(34)     Cf. Louis Massignon, Essai sur les origines du lexique technique de la mystique musulmane (second edn, Paris 1954), pp. 206-7, treating Dhahabi's report as authoritative. Al-Dhahabi was professor of hadith at a madrasa (religious college) in Damascus. Cf. ibid., pp. 201 ff., emphasising the issue of Dhul Nun's editing of the tafsir

(35)      See Massignon, Recueil de textes inedits concernant l'histoire de la mystique en pays d'Islam (Paris 1929), pp. 15-17. Cf. Ebstein 2014:570, who says that Dhu’l Nun “apparently had resided and taught” at Giza prior to his death, by which time he appears to have been a well known entity. His tomb at Fustat was venerated from at least the twelfth century, if not before (ibid:570 note 46).  

(36)     This detail comes from a lost work of Ibn Bakuyah (d. 1037), mentioned in the Al-Sirr al-maknun fi manaqib Dhu'l Nun attributed to Jalal al-Din al-Suyuti (d.1505), an Egyptian polymath of the Mamluk era. The Suyuti monograph on the life and sayings of Dhu'l Nun is covered in A. J. Arberry, "A Biography of Dhu'l Nun al-Misri" (11-27) in M. Ram and M. D. Ahmad, eds., 'Arshi Presentation Volume (New Delhi: Majlis-i Nasr-i 'Arshi, 1965). Arberry described this monograph as "a characteristic and not particularly accurate compilation of extracts from earlier sources, hardly worthy of being dignified with the name of a biography; its only claim to originality lies in his (Suyuti's) reclassification under distinct headings of the raw materials available to him. However, the extracts from lost or unpublished sources do merit bringing to light" (ibid., p. 16). Professor Arberry accordingly supplies those parts of the Arabic text which consist of quotations from Ibn Bakuyah's Akhbar al-Arifin. On the relationship between Dhu'l Nun and Sahl al-Tustari, see G. Bowering, The Mystical Vision of Existence in Classical Islam: The Quranic Hermeneutics of the Sufi Sahl at-Tustari (Berlin: Walter De Gruyter, 1980), pp. 50ff.

(37)   Massignon, Essai sur les origines (first edn, Paris 1922, pp. 184ff.; second edn, 1954, pp. 206-13), esp. p. 207, urging that the alchemical and "cabbalistic" works of Dhu'l Nun are apocryphal, while the traditions pertaining to the hieroglyphs are erroneous. Massignon emphasised that the authentic teaching of Dhu'l Nun is preserved in his sayings and anecdotes, as relayed via his Egyptian disciples and Baghdad admirers in the Sufi sources. Cf. Ebstein 2014:606, commenting that while Massignon considered the alchemical books attributed to Dhu’l Nun as being apocryphal, he nevertheless did not deny the link of the Nubian with Hermetic tradition. The views of Massignon were closely followed by Dr. Margaret Smith, whose entry in The Encyclopaedia of Islam Vol. 2 (1965), p. 242, omits non-Sufi Arabic sources on Dhu'l Nun such as Masudi, Nadim, Said al-Andalusi, and al-Qifti. She did, however, comment that Dhu'l Nun must have been influenced by Hellenistic teaching. Smith duly observed : "A few books on magic and alchemy, attributed to him, have survived, but his mystical teaching is found only in what has been transmitted by other writers, including his great contemporary Muhasibi" (ibid.). Cf. M. Asin Palacios, The Mystical Philosophy of Ibn Masarra (1978 trans.), pp. 165ff., whose account of Dhu'l Nun utilises the Hermetic background mentioned by Said al-Andalusi and others, while asserting a Christian influence. Cf. C. Brockelmann, Geschichte der Arabischen Litteratur Vol. 1 (second edn, Leiden: E.J. Brill, 1943), p. 214, listing the works attributed to Dhu'l Nun, including the Mujarrabat, an extant manuscript on medicine, alchemy, talisman, and other subjects. On the alchemy of Dhu'l Nun, see also F. Sezgin, Geschichte Des Arabischen Schrifttums Vol. 4 (Leiden: E.J. Brill, 1971), p. 273.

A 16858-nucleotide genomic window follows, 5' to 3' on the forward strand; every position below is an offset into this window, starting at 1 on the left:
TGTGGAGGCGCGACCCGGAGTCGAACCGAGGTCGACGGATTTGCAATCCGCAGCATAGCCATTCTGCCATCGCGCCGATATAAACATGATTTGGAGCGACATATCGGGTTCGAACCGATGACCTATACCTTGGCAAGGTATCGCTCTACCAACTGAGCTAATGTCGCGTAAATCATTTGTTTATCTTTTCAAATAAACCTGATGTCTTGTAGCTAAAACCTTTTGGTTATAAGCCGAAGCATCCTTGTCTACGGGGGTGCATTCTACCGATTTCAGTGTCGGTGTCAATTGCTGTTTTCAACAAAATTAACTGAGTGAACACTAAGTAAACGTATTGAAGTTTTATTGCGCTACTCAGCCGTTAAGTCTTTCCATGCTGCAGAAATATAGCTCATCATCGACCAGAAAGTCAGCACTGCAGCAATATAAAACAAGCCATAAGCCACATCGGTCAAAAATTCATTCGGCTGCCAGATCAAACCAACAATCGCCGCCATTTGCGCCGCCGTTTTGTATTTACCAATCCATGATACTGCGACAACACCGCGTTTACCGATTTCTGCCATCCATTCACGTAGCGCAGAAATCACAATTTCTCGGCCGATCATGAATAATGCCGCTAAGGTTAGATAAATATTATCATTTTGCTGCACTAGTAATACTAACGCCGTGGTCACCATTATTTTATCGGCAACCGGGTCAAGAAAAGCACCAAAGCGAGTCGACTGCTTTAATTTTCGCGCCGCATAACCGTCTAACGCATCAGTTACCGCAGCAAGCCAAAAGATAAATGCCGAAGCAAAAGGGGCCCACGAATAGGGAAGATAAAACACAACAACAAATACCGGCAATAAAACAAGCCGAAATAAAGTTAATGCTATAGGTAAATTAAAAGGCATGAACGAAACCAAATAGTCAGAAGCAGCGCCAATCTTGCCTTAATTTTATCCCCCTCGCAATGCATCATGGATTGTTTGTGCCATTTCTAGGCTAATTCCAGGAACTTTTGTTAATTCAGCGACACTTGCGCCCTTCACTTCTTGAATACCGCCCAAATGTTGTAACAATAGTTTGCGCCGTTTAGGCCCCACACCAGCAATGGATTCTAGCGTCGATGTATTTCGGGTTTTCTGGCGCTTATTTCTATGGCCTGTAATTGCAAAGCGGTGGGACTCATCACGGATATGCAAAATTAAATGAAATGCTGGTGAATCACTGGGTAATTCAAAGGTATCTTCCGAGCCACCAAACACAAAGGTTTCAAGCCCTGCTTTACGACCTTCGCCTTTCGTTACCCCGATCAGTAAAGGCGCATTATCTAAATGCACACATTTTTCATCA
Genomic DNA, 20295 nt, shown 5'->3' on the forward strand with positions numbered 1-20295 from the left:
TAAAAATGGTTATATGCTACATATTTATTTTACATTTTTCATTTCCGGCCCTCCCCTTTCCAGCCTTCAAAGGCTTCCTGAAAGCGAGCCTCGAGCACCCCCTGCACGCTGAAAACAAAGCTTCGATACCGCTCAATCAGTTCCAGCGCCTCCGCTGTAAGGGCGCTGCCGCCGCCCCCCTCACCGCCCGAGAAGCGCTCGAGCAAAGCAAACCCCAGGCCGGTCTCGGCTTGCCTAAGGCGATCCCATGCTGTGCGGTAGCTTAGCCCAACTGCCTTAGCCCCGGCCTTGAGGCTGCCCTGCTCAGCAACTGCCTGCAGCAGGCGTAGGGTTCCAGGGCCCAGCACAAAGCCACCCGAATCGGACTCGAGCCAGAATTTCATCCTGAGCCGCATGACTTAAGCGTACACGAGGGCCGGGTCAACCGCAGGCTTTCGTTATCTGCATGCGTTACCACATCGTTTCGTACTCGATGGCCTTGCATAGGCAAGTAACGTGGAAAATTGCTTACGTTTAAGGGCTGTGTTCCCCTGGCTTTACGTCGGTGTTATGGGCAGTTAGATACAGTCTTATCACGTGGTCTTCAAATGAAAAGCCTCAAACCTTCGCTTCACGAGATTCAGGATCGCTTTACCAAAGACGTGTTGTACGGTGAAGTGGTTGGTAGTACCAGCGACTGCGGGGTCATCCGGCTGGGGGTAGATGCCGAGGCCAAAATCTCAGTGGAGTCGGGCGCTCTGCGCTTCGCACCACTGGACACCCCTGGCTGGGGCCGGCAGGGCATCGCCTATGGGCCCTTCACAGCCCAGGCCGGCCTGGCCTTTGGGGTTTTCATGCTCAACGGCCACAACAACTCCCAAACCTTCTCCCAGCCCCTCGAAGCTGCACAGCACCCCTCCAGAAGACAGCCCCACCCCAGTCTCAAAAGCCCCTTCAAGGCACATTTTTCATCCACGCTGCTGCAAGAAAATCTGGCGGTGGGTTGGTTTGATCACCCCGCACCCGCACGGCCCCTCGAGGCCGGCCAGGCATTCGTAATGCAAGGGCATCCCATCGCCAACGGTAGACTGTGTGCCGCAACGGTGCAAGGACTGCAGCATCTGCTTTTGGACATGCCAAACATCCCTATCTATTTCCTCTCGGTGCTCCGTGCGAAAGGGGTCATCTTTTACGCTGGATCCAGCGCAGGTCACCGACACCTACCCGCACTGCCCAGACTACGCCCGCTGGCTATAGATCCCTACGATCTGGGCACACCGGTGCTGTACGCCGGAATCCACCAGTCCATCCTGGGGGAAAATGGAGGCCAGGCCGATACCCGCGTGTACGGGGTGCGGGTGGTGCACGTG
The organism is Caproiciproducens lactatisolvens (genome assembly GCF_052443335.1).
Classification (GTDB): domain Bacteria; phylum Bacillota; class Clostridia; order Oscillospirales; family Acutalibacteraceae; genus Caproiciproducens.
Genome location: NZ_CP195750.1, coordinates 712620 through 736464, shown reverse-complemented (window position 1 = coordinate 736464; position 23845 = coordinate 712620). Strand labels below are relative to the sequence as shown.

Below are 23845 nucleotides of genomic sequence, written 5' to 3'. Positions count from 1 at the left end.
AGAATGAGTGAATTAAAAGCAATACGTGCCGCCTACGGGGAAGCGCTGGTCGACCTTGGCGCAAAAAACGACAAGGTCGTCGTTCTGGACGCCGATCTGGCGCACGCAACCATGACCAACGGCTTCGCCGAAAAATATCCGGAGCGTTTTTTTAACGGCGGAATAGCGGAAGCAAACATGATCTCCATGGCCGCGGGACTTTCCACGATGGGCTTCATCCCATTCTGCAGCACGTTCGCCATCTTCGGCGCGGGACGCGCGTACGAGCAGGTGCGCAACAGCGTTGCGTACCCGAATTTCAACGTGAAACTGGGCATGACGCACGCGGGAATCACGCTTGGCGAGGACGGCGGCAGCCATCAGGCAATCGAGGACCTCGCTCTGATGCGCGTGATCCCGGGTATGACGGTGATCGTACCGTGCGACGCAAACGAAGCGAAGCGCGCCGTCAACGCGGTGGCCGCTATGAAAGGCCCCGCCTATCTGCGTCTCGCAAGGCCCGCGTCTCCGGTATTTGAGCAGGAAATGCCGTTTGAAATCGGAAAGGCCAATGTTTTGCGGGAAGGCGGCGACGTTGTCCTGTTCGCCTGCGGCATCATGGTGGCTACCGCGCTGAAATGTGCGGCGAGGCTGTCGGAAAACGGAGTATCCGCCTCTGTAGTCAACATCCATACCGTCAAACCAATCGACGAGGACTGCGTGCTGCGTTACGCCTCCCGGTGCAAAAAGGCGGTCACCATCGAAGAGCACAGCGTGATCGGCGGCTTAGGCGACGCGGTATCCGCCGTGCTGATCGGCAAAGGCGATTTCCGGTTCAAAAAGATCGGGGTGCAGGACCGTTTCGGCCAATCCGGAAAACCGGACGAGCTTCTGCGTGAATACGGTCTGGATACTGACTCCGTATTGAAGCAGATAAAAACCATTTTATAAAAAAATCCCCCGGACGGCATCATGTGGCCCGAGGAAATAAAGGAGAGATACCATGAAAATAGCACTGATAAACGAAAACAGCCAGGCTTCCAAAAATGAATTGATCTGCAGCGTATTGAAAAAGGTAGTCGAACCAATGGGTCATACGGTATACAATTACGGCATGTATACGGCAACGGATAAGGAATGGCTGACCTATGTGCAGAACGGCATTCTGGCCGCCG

(38)   R. A. Nicholson, trans., Kashf al-Mahjub, p. 298. Cf. Trimingham 1971:145, supplying the wording as: "The 'repentance' of the common herd is from sins, whilst the repentance of the elect is from inattention (ghafla)." The Risalat of Qushayri is here the source. Cf. B. R. Von Schlegell, trans., Principles of Sufism by Al-Qushayri (Berkeley: Mizan, 1990), p. 8: "Repentance of the common people is from sin, and for the elect, it is from forgetfulness."

(39)    Cf. Nicholson, Kashf al-Mahjub, p. 101, who renders: "Sincerity (sidq) is the sword of God on the earth: it cuts everything that it touches."

(40)     Ebstein 2014:575. Dr. Ebstein’s version of the sayings includes one reported by Abu Nuaym: “He who possesses divine knowledge (al-arif) is externally dirty but internally pure, whereas the ascetic (al-zahid) is externally pure but internally dirty” (ibid). A basic conflict in proto-Sufism was evidently that between gnostics and contrasting ascetics.